Further Analysis


Shelley uses the first person pronoun "I" to begin his sonnet then cleverly switches the focus to a third person, a traveler, whose words are contained in the remaining thirteen lines. This was highly unusual for a sonnet at the time and reflects the poet's innovative thinking.

The reader is effectively listening in to a conversation between two people, one recently returned from a journey through an ancient country. It is this person's narrative that describes the huge statue in the sands of the desert, a former monument of a great leader, now in pieces and forgotten.

Imagery

Shelley's evocative language creates some very powerful images. From the second line on the reader is painted a vivid picture with words such as vast and trunkless..half sunk...shattered visage...frown and wrinkled lip...sneer of cold command...this is a pretty damning description of Ozymandias (Greek name for an Egyptian pharaoh called Rameses II, 1300BCE) and reflects Shelley's own thoughts on those who crave and wield power.

The words written on the pedestal, the stand that once held the statue, now seem meaningless and rhetorical; it's the statement of an arrogant despot.

This broken, weathered statue lies in a desert, a desolate place that goes on for miles and miles. Not many people pass through that desert, or would want to, in contrast with the past. A once great leader has been left to history and will be buried in the sand in time.

More Analysis


Ozymandias is a commentary on the ephemeral nature of absolute political power. Monarchs and dictators and tyrants are all subject to change sooner or later - and Shelley's language reflects his dislike for such rulers.

  • Note the use of sunk/ shattered/ sneer of cold command/ lifeless/ mocked/ fed/ decay/ bare/ lone....words that seek to undermine those in positions of privilege and power.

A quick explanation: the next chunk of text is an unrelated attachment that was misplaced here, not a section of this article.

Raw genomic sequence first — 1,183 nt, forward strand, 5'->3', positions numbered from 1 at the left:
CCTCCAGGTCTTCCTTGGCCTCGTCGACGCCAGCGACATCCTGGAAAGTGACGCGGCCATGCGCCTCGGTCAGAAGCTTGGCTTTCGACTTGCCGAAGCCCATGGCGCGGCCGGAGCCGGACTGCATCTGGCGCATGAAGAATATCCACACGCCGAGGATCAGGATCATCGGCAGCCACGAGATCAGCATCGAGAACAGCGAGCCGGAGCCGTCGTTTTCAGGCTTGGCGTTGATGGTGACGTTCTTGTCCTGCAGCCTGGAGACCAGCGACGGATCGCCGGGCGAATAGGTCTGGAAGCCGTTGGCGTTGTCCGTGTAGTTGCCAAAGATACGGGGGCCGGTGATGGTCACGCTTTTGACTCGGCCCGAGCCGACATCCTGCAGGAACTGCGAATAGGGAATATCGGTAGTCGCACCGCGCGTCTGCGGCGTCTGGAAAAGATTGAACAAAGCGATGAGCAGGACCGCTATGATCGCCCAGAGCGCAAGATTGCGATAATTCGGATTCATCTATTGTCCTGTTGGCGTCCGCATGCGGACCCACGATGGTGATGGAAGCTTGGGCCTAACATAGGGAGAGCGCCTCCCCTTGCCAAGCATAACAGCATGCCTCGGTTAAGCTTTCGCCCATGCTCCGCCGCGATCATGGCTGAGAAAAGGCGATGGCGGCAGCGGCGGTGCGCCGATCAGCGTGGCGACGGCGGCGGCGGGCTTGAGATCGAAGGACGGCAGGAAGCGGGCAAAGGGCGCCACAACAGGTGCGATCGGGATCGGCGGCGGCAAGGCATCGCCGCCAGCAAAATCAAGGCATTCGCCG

What is clear is the contempt held for the arrogance of this ruler Ozymandias, for his hand mocked and his greedy heart fed on the people, and only the sculptor's great skill remains to record these things.

The inscription further reinforces the idea that this once all powerful leader thought greatly of himself, building up his ego by declaring he is king of kings no less. Surely no one could surpass his greatness?

Shelley's use of despair puts everything into perspective. Ozymandias thought himself so Mighty that even others who claimed their works were mighty would pale into insignificance. To contest this claim would be their ruin.

The mightier they are, the heavier they fall seems to be a part of Shelley's message.

Written in 1817, Shelley no doubt had opinions on the state of Britain and Europe at that time and Ozymandias could well have been influenced by the life of one Napoleon Bonaparte, the would be Emperor of all Europe and beyond. He had invaded Egypt a few years earlier and fought with the British to keep control of the Nile and its lands. Napoleon eventually lost out and was exiled to a distant island, St Helena, where he died in 1821.

Ozymandias stands the test of time and is relevant for this and every other age. Dictators, despots and others who abuse their absolute power will fall foul of events eventually.

Shelley's choice of a sonnet within which to work his words is fascinating, for the sonnet is a tight, packed field of regularity. It is the traditional form for the expression of love. So did the sonnet form appeal because he wanted to invert the notion of love for someone?

  • Reading Ozymandias satisfactorily is a challenge - there are three voices, the original "I", the traveler and the voice of Ozymandias himself. What makes the whole so successful is the way the poet has seamlessly woven all three together, the final image of the distant, endless sands contrasting powerfully with the now hollow words of Ozymandias.

© 2017 Andrew Spacey